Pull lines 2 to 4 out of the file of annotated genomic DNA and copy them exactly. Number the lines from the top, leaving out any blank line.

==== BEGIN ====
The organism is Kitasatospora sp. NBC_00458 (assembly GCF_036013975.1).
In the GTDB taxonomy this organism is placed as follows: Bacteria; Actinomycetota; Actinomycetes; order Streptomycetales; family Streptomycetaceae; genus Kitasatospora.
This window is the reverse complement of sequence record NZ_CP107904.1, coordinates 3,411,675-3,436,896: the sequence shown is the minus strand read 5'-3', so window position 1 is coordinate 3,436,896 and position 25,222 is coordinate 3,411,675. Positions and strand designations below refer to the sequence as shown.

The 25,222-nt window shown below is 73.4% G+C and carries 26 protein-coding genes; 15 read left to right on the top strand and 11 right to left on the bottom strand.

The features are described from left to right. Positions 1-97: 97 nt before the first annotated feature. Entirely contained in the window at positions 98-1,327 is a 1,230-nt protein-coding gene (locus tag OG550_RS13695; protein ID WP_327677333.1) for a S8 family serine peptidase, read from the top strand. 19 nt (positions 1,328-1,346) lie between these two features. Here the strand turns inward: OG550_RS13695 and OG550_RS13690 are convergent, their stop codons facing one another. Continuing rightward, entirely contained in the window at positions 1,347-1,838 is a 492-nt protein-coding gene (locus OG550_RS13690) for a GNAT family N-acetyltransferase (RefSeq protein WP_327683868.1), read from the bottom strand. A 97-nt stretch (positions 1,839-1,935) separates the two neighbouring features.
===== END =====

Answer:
In the GTDB taxonomy this organism is placed as follows: Bacteria; Actinomycetota; Actinomycetes; order Streptomycetales; family Streptomycetaceae; genus Kitasatospora.
This window is the reverse complement of sequence record NZ_CP107904.1, coordinates 3,411,675-3,436,896: the sequence shown is the minus strand read 5'-3', so window position 1 is coordinate 3,436,896 and position 25,222 is coordinate 3,411,675. Positions and strand designations below refer to the sequence as shown.

The 25,222-nt window shown below is 73.4% G+C and carries 26 protein-coding genes; 15 read left to right on the top strand and 11 right to left on the bottom strand.